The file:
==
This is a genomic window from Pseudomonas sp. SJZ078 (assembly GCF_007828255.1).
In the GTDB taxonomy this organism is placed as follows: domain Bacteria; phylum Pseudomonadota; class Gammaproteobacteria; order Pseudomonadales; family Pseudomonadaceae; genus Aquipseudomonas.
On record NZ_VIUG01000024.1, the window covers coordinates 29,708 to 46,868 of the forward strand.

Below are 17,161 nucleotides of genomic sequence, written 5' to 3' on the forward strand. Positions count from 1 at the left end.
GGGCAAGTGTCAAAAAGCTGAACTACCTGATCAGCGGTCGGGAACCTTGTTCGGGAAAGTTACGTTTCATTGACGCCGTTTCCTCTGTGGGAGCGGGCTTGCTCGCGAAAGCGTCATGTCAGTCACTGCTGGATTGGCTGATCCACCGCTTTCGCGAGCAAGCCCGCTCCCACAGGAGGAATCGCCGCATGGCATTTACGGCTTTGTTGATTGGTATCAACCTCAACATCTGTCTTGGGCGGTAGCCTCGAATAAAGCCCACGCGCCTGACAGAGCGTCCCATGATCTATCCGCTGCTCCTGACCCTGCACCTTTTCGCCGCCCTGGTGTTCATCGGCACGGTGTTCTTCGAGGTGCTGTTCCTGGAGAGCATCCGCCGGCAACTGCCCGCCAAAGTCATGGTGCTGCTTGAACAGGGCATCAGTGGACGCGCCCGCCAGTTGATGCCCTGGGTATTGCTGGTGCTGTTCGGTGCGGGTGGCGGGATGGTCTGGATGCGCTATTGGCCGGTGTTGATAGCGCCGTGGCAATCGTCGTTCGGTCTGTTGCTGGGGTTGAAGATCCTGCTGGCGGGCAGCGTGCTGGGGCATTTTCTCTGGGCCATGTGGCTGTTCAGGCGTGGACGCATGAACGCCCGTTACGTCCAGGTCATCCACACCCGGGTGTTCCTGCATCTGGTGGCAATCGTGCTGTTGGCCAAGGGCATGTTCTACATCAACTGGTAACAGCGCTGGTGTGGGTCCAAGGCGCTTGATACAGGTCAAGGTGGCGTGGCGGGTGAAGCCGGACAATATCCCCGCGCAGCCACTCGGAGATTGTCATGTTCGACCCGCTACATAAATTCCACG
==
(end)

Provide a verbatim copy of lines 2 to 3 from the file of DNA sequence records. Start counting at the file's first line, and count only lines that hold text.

In the GTDB taxonomy this organism is placed as follows: domain Bacteria; phylum Pseudomonadota; class Gammaproteobacteria; order Pseudomonadales; family Pseudomonadaceae; genus Aquipseudomonas.
On record NZ_VIUG01000024.1, the window covers coordinates 29,708 to 46,868 of the forward strand.